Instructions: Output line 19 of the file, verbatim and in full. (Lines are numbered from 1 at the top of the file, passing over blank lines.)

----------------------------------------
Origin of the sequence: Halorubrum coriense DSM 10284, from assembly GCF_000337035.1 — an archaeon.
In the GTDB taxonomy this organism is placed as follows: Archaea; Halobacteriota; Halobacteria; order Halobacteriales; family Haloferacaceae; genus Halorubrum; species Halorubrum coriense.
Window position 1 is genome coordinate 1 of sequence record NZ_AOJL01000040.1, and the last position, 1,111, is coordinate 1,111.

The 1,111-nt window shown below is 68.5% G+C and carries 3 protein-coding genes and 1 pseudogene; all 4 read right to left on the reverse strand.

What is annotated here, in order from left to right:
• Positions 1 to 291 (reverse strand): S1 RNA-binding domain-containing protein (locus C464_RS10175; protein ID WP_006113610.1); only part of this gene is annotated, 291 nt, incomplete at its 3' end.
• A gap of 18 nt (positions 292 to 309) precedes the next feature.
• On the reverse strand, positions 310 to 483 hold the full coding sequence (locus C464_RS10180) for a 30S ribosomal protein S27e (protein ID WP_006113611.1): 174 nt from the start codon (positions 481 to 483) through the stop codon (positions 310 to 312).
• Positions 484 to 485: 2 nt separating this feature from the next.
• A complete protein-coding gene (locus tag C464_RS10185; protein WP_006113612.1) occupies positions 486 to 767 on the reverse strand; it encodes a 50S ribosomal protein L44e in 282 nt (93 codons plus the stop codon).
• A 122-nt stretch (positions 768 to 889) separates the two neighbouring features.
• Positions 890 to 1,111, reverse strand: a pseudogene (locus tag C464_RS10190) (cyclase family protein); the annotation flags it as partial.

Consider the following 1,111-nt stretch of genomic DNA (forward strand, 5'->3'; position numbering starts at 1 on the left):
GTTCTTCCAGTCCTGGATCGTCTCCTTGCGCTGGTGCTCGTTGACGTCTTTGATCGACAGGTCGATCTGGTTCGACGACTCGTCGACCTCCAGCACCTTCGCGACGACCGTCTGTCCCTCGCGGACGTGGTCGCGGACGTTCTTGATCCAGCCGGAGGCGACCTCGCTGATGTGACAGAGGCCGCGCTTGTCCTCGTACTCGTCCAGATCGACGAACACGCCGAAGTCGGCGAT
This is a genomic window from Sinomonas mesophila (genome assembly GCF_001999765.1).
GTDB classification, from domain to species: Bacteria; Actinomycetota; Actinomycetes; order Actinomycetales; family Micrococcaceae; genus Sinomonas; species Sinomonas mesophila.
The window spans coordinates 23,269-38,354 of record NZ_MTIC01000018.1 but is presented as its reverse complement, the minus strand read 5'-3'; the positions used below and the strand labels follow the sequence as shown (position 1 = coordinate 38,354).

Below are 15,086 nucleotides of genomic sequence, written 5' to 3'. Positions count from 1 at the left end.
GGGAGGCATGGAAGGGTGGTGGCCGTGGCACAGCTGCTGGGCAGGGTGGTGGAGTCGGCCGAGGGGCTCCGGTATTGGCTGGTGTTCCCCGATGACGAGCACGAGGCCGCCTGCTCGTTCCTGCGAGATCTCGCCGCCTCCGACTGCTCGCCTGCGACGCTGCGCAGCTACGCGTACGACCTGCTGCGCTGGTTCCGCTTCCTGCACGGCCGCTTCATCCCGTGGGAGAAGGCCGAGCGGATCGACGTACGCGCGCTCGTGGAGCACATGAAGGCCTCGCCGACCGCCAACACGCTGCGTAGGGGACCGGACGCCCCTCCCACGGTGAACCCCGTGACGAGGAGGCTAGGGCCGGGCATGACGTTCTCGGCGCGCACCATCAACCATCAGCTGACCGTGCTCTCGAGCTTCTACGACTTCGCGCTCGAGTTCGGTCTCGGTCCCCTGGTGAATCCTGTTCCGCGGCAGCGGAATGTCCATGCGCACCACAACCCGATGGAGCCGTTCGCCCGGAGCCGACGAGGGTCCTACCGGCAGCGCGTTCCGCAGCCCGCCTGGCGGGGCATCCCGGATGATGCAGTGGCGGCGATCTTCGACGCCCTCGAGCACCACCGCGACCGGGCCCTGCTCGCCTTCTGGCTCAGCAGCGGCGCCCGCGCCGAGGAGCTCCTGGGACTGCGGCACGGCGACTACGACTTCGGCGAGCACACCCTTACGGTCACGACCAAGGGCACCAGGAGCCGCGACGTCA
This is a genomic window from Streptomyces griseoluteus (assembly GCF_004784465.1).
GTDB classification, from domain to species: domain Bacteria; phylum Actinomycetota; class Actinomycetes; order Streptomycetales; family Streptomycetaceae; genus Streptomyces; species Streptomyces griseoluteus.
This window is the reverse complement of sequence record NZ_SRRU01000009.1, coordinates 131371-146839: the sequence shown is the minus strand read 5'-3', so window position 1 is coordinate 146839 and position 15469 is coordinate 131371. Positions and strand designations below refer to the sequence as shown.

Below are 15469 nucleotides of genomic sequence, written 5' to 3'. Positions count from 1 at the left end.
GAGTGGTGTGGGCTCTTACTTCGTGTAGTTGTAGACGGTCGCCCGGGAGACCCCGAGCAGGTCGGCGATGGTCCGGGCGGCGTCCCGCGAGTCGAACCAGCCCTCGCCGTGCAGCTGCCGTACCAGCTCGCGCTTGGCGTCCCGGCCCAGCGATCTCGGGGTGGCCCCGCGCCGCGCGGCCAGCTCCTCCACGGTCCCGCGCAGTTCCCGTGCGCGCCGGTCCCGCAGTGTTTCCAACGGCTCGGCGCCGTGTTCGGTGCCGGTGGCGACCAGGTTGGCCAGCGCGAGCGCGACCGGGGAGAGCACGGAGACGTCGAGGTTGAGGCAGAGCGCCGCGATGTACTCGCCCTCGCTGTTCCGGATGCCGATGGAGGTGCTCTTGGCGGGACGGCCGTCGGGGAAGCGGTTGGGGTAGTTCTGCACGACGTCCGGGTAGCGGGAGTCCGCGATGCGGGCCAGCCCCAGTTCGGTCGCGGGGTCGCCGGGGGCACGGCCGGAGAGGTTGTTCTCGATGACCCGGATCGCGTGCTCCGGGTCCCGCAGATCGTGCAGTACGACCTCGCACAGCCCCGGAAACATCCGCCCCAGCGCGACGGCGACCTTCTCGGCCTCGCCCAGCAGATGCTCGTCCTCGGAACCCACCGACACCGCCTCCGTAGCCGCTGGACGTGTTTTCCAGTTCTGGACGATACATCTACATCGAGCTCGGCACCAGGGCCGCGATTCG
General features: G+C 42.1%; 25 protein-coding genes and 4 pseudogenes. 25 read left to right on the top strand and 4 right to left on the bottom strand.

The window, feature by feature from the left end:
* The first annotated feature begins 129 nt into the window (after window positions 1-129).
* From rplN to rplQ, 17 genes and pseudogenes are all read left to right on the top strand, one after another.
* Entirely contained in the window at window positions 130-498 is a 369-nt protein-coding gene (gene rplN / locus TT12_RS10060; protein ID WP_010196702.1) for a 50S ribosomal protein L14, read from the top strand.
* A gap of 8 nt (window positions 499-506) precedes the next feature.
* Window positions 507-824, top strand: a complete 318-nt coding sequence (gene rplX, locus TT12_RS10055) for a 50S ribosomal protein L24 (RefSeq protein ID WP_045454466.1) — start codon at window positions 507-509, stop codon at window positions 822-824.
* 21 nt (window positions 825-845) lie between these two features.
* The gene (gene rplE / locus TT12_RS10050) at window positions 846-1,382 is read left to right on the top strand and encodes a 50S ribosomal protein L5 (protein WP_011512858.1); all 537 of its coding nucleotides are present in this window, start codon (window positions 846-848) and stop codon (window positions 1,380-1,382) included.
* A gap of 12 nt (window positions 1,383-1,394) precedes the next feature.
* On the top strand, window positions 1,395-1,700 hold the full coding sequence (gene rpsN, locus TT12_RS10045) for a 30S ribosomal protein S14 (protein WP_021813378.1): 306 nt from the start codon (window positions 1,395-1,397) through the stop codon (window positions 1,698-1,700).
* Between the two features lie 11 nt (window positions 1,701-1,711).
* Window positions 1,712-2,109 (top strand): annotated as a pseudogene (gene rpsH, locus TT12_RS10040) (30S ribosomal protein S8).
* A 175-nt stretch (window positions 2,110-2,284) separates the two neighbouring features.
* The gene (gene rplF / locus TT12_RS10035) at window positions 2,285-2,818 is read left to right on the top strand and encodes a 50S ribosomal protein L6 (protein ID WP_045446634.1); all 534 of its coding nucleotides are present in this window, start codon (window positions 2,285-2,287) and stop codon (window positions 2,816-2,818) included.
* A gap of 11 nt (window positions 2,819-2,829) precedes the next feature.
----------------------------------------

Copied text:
GGGAGGCATGGAAGGGTGGTGGCCGTGGCACAGCTGCTGGGCAGGGTGGTGGAGTCGGCCGAGGGGCTCCGGTATTGGCTGGTGTTCCCCGATGACGAGCACGAGGCCGCCTGCTCGTTCCTGCGAGATCTCGCCGCCTCCGACTGCTCGCCTGCGACGCTGCGCAGCTACGCGTACGACCTGCTGCGCTGGTTCCGCTTCCTGCACGGCCGCTTCATCCCGTGGGAGAAGGCCGAGCGGATCGACGTACGCGCGCTCGTGGAGCACATGAAGGCCTCGCCGACCGCCAACACGCTGCGTAGGGGACCGGACGCCCCTCCCACGGTGAACCCCGTGACGAGGAGGCTAGGGCCGGGCATGACGTTCTCGGCGCGCACCATCAACCATCAGCTGACCGTGCTCTCGAGCTTCTACGACTTCGCGCTCGAGTTCGGTCTCGGTCCCCTGGTGAATCCTGTTCCGCGGCAGCGGAATGTCCATGCGCACCACAACCCGATGGAGCCGTTCGCCCGGAGCCGACGAGGGTCCTACCGGCAGCGCGTTCCGCAGCCCGCCTGGCGGGGCATCCCGGATGATGCAGTGGCGGCGATCTTCGACGCCCTCGAGCACCACCGCGACCGGGCCCTGCTCGCCTTCTGGCTCAGCAGCGGCGCCCGCGCCGAGGAGCTCCTGGGACTGCGGCACGGCGACTACGACTTCGGCGAGCACACCCTTACGGTCACGACCAAGGGCACCAGGAGCCGCGACGTCA